James M. Buchanan Jr.'s speech at the Nobel Banquet, December 10, 1986
Your Majesties, Your Royal Highnesses,
Ladies and Gentlemen,
This is, indeed, a unique experience for me, so much so that I feel very much like the blind man in the nudist camp. I am feeling my way around. More seriously, I have the particular privilege of paying tribute to that great Swede, Knut Wicksell, whose ideas were so important in shaping my own. Ninety years ago, Wicksell sought unsuccessfully to extend economic science to political process. He identified the normative contradiction between treating individuals as ultimate sources of value and assessing the performance of "the economy" or "the polity" against non-individualistic standards.
Knut Wicksell provided me with a research agenda that was almost open-ended. My professor at the University of Chicago, Frank Knight, provided the role model for skeptical, critical courage that enabled me to challenge mainstream orthodoxy along the lines dictated by the Wicksellian program. Frank Knight both invested in me, and influenced me, because he and I personally shared an upbringing in the rural agricultural poverty of mid-America, as well as locational experiences in both Tennessee, my native state, and Virginia, my adopted state.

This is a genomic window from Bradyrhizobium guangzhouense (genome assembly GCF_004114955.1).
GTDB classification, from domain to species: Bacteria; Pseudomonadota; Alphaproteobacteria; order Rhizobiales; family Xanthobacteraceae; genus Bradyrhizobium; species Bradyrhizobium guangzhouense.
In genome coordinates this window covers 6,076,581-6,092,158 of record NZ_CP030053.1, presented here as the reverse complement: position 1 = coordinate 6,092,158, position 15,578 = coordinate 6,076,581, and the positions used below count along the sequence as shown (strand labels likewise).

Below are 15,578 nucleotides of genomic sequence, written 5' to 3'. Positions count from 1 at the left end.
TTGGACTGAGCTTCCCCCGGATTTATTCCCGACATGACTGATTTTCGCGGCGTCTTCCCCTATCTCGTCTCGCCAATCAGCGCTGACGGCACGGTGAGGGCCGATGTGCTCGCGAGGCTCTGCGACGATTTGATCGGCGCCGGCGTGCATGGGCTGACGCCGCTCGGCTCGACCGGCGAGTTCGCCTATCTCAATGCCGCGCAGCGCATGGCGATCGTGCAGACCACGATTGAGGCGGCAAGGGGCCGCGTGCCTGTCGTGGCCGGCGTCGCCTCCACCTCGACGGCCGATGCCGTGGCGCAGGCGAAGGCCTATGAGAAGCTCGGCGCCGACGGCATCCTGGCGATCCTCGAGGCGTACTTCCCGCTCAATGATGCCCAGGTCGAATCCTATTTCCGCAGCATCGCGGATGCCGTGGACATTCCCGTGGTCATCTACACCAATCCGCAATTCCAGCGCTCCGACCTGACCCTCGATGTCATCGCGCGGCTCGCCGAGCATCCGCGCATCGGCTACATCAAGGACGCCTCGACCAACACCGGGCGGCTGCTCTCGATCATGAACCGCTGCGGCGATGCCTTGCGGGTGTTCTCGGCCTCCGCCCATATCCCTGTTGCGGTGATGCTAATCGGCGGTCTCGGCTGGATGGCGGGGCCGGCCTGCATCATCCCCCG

For my colleagues, friends, and guests from these states here, however, I must confess to a failure. Try as I may, I have been totally unable to establish any relationship between that great Swede Knut Wicksell and either Tennessee or Virginia.
Finally, let me add, and enthusiastically, that, in your capacities as hosts to me, my family and guests, this week, you have all, indeed, proven to be great Swedes.
From Les Prix Nobel. The Nobel Prizes 1986, Editor Wilhelm Odelberg, [Nobel Foundation], Stockholm, 1987
Copyright © The Nobel Foundation 1986